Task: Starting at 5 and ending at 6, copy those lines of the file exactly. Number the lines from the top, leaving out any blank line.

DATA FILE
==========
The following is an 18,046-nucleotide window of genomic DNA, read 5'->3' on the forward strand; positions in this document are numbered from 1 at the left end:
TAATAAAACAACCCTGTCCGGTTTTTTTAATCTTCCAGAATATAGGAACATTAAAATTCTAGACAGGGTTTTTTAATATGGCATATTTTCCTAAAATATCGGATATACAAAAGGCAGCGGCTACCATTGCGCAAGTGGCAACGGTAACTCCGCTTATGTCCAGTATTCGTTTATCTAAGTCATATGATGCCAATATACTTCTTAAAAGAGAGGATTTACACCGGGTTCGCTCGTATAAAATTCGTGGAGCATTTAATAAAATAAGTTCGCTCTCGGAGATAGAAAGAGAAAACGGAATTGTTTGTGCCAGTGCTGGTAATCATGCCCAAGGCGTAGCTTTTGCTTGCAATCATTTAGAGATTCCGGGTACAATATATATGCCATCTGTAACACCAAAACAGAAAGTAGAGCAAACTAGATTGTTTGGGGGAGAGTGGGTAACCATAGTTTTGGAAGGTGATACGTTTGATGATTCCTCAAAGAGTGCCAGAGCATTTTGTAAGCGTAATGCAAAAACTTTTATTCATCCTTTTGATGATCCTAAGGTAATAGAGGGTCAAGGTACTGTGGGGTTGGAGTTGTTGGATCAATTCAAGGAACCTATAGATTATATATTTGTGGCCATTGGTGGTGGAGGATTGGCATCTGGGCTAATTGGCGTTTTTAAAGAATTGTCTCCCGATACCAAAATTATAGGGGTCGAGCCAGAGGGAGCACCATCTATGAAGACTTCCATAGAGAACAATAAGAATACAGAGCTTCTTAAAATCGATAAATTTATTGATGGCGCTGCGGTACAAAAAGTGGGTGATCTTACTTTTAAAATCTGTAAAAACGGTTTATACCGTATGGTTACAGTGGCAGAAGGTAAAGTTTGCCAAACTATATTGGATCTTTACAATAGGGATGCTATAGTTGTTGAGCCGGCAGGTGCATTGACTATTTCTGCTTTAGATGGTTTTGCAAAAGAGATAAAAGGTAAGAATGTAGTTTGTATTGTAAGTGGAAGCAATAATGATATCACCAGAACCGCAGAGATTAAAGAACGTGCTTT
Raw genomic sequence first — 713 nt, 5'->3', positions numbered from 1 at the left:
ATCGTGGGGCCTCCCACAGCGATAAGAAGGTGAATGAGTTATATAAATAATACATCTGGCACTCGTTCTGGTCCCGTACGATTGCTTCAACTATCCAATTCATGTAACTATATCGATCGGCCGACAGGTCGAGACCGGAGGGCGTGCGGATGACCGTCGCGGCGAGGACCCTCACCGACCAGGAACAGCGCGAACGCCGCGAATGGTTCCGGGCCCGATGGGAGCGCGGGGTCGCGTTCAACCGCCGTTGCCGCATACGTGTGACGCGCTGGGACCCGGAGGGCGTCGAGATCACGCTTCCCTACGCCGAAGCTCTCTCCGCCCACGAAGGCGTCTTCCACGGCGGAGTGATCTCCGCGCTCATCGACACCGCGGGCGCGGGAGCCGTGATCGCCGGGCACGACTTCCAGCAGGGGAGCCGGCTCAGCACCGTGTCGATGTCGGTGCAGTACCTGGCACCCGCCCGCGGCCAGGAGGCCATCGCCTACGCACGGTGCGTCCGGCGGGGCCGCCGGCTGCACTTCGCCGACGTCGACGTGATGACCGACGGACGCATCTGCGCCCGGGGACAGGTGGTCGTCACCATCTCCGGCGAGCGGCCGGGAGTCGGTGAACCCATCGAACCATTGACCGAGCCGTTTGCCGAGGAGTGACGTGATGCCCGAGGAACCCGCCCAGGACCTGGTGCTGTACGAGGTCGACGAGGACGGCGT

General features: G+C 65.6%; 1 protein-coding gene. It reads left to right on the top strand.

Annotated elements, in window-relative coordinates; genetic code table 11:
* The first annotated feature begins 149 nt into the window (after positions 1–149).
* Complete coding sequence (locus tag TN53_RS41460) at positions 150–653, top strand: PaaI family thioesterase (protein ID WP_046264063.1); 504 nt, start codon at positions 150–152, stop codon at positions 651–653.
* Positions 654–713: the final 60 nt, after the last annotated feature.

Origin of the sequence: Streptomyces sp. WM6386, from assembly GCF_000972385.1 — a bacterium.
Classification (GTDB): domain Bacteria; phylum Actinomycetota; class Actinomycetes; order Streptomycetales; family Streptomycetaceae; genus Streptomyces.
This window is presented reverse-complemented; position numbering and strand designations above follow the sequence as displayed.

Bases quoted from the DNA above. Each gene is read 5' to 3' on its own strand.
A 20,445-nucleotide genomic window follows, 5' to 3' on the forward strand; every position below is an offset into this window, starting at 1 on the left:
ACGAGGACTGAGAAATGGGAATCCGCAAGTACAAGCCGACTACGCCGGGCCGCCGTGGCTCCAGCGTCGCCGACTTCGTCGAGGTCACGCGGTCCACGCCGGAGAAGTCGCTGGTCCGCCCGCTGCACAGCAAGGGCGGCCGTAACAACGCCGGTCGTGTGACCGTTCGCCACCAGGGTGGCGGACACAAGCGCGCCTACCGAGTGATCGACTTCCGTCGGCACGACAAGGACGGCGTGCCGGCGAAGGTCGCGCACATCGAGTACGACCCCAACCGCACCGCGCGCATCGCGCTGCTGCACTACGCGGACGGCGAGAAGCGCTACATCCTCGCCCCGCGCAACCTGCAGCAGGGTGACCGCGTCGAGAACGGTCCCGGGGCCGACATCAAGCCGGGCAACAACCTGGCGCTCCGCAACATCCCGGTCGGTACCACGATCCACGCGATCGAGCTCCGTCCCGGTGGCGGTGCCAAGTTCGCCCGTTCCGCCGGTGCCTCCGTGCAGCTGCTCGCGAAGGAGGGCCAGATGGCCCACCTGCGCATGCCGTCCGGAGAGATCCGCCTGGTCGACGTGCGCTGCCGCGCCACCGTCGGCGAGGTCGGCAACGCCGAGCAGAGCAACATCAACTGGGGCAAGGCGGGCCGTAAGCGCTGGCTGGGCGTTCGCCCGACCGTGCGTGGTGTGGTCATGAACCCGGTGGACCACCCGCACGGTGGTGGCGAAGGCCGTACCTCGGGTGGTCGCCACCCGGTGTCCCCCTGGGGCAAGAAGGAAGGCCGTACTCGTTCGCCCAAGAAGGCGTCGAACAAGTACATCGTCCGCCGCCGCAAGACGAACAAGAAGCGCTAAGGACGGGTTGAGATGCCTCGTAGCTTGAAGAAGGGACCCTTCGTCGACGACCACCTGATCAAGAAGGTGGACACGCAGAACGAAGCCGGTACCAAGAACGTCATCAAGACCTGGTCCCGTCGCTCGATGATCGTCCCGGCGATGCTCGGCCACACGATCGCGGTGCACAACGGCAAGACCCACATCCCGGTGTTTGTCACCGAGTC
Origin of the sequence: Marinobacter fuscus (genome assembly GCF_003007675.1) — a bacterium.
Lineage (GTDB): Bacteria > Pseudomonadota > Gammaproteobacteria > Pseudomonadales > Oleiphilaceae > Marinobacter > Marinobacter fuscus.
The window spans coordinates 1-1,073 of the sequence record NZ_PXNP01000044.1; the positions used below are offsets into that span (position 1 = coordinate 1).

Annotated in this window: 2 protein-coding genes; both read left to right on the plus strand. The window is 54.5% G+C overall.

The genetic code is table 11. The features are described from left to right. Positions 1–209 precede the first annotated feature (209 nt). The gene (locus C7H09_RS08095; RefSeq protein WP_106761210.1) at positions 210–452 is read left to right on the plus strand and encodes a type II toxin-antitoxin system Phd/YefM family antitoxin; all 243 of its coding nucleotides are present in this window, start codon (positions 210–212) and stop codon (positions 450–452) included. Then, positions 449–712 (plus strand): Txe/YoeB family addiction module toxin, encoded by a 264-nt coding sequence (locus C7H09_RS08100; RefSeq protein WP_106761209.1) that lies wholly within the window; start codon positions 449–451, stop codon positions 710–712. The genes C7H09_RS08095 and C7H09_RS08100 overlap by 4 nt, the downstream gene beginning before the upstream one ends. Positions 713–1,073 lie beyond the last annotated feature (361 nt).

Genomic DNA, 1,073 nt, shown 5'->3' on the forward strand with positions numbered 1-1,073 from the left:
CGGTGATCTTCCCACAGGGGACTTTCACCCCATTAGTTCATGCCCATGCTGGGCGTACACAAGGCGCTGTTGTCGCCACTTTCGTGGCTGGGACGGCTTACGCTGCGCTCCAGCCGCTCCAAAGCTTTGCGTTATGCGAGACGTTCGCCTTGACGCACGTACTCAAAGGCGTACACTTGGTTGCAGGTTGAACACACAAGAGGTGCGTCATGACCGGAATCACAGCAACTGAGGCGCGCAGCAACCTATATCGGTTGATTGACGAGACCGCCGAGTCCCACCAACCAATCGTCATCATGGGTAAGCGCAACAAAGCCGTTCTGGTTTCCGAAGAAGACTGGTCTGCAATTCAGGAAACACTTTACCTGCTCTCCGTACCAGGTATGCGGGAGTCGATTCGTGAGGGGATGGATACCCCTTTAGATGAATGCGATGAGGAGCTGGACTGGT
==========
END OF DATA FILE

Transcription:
General features: G+C 65.6%; 1 protein-coding gene. It reads left to right on the top strand.

Annotated elements, in window-relative coordinates; genetic code table 11: